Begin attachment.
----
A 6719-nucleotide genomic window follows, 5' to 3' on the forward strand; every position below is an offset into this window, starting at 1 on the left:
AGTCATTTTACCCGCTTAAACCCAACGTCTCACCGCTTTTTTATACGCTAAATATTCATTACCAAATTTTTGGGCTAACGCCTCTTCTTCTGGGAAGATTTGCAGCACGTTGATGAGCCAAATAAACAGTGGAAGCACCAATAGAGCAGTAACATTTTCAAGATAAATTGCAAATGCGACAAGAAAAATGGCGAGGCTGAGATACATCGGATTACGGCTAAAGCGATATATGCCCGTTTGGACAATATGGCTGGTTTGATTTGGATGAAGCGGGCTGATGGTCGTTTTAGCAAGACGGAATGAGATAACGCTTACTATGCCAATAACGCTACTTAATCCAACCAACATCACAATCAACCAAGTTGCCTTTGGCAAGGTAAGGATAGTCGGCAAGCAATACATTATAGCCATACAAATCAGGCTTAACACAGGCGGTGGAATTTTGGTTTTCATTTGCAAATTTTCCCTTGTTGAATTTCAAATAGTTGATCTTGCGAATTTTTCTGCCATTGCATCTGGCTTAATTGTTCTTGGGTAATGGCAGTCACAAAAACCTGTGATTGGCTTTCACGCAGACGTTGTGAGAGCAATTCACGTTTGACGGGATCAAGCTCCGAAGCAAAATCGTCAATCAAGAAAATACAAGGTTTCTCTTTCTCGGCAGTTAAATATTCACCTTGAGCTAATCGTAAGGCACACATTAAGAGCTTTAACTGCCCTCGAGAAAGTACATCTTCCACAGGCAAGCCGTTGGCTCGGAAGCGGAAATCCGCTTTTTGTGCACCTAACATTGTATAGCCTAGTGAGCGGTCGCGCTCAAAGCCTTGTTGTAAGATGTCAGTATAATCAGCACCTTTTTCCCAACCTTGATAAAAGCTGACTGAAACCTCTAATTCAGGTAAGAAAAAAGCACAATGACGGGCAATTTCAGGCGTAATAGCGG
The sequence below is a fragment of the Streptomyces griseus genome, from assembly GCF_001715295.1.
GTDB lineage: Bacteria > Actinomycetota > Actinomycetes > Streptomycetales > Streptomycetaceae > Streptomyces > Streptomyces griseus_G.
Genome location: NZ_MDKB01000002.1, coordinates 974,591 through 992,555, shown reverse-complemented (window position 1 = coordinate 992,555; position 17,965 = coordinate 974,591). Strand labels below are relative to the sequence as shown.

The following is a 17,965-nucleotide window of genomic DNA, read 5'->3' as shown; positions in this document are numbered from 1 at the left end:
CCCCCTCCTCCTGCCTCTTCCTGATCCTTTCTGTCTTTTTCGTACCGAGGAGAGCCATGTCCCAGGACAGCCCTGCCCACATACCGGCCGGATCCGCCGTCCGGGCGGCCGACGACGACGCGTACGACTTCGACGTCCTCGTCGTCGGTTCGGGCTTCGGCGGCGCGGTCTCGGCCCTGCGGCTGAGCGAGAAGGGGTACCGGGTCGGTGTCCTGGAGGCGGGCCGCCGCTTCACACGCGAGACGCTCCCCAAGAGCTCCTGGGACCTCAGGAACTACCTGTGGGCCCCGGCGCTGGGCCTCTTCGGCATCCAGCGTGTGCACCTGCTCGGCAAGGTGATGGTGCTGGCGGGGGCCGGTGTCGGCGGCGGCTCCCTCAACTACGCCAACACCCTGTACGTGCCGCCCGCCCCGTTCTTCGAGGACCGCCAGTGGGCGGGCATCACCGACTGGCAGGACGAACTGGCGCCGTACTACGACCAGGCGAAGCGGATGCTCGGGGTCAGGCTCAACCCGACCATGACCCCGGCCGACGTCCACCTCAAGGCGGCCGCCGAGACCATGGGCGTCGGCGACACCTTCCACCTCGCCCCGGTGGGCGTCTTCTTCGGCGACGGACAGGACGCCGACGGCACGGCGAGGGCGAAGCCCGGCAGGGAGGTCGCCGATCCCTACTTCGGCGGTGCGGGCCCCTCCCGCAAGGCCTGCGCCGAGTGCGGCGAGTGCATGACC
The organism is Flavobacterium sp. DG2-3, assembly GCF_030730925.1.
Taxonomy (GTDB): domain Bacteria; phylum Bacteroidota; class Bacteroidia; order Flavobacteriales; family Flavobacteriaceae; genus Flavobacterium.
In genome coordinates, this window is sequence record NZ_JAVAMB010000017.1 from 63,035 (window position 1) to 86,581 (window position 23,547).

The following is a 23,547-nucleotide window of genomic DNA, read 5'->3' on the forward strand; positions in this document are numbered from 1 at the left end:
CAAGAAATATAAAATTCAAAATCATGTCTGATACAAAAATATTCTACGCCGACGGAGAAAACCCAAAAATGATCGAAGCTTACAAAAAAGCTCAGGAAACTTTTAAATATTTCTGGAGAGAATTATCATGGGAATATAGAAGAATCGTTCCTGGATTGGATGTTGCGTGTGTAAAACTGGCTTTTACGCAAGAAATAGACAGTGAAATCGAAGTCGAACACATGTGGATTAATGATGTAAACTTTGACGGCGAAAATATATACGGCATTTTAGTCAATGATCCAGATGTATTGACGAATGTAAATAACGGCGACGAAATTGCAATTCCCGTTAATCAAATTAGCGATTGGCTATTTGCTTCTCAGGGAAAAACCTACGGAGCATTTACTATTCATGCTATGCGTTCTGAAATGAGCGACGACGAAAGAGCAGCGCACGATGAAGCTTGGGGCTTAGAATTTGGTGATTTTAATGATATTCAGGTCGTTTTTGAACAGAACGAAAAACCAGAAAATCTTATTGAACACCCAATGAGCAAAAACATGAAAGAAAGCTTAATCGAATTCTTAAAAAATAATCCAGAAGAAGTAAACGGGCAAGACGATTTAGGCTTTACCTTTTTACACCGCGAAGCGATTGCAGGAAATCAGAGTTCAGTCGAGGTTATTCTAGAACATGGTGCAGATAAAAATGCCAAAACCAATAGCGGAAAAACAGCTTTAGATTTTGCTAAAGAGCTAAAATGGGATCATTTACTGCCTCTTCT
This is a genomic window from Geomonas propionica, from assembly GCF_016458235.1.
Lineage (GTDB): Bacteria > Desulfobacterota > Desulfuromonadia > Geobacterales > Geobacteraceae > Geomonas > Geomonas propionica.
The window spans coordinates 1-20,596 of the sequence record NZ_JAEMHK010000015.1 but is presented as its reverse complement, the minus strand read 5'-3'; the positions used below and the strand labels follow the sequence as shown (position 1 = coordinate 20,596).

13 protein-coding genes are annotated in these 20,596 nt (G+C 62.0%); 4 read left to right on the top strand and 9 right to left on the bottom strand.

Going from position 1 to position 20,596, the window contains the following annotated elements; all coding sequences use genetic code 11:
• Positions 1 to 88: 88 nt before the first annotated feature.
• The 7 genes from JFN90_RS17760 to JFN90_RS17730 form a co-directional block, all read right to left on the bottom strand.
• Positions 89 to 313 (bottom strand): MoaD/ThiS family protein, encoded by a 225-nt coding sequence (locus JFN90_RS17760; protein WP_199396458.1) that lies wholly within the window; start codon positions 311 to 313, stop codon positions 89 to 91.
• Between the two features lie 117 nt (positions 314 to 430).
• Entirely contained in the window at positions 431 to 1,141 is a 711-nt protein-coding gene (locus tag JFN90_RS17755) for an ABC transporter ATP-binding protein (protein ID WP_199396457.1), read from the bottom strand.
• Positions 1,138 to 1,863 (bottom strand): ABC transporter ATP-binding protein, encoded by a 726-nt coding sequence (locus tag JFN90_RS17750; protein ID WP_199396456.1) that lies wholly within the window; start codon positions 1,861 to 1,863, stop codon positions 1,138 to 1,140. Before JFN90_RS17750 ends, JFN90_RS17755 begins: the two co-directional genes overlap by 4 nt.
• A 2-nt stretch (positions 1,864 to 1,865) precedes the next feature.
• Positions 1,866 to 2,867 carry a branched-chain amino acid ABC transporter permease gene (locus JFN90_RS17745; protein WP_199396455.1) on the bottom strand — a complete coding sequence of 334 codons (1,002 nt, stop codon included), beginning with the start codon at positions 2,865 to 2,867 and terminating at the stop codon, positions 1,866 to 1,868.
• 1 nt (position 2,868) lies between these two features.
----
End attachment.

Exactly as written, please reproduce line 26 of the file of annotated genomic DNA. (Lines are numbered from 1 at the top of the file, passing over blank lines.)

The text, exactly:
• 1 nt (position 2,868) lies between these two features.